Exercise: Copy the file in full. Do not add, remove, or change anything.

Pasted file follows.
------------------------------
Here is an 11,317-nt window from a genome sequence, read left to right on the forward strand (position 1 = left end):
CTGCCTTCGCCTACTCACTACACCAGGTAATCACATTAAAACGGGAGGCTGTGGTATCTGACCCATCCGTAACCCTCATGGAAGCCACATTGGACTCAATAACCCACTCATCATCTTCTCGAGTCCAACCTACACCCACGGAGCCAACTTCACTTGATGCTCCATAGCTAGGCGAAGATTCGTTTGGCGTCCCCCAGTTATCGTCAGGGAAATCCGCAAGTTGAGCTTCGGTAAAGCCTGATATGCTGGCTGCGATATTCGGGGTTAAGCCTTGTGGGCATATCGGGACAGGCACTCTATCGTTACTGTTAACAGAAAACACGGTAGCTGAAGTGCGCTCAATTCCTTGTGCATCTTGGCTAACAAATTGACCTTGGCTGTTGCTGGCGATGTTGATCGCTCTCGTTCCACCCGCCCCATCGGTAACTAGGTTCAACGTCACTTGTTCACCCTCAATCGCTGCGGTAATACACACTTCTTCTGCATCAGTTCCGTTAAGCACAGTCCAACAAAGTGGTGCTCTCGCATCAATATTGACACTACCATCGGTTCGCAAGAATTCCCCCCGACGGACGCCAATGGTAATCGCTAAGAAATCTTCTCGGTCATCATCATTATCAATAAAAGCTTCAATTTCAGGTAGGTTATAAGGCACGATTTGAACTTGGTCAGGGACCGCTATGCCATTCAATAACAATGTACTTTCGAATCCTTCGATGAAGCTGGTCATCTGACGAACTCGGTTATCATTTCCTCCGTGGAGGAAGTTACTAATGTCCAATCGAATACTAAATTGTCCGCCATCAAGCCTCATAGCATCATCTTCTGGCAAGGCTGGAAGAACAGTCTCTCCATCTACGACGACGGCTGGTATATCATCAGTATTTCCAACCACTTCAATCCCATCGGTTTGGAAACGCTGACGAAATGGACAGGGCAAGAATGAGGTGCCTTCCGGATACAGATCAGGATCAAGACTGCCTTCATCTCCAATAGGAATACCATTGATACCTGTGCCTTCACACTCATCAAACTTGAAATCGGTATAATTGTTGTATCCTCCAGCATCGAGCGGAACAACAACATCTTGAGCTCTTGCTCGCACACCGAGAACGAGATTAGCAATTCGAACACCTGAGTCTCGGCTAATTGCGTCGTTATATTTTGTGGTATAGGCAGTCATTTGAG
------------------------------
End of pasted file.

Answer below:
Here is an 11,317-nt window from a genome sequence, read left to right on the forward strand (position 1 = left end):
CTGCCTTCGCCTACTCACTACACCAGGTAATCACATTAAAACGGGAGGCTGTGGTATCTGACCCATCCGTAACCCTCATGGAAGCCACATTGGACTCAATAACCCACTCATCATCTTCTCGAGTCCAACCTACACCCACGGAGCCAACTTCACTTGATGCTCCATAGCTAGGCGAAGATTCGTTTGGCGTCCCCCAGTTATCGTCAGGGAAATCCGCAAGTTGAGCTTCGGTAAAGCCTGATATGCTGGCTGCGATATTCGGGGTTAAGCCTTGTGGGCATATCGGGACAGGCACTCTATCGTTACTGTTAACAGAAAACACGGTAGCTGAAGTGCGCTCAATTCCTTGTGCATCTTGGCTAACAAATTGACCTTGGCTGTTGCTGGCGATGTTGATCGCTCTCGTTCCACCCGCCCCATCGGTAACTAGGTTCAACGTCACTTGTTCACCCTCAATCGCTGCGGTAATACACACTTCTTCTGCATCAGTTCCGTTAAGCACAGTCCAACAAAGTGGTGCTCTCGCATCAATATTGACACTACCATCGGTTCGCAAGAATTCCCCCCGACGGACGCCAATGGTAATCGCTAAGAAATCTTCTCGGTCATCATCATTATCAATAAAAGCTTCAATTTCAGGTAGGTTATAAGGCACGATTTGAACTTGGTCAGGGACCGCTATGCCATTCAATAACAATGTACTTTCGAATCCTTCGATGAAGCTGGTCATCTGACGAACTCGGTTATCATTTCCTCCGTGGAGGAAGTTACTAATGTCCAATCGAATACTAAATTGTCCGCCATCAAGCCTCATAGCATCATCTTCTGGCAAGGCTGGAAGAACAGTCTCTCCATCTACGACGACGGCTGGTATATCATCAGTATTTCCAACCACTTCAATCCCATCGGTTTGGAAACGCTGACGAAATGGACAGGGCAAGAATGAGGTGCCTTCCGGATACAGATCAGGATCAAGACTGCCTTCATCTCCAATAGGAATACCATTGATACCTGTGCCTTCACACTCATCAAACTTGAAATCGGTATAATTGTTGTATCCTCCAGCATCGAGCGGAACAACAACATCTTGAGCTCTTGCTCGCACACCGAGAACGAGATTAGCAATTCGAACACCTGAGTCTCGGCTAATTGCGTCGTTATATTTTGTGGTATAGGCAGTCATTTGAG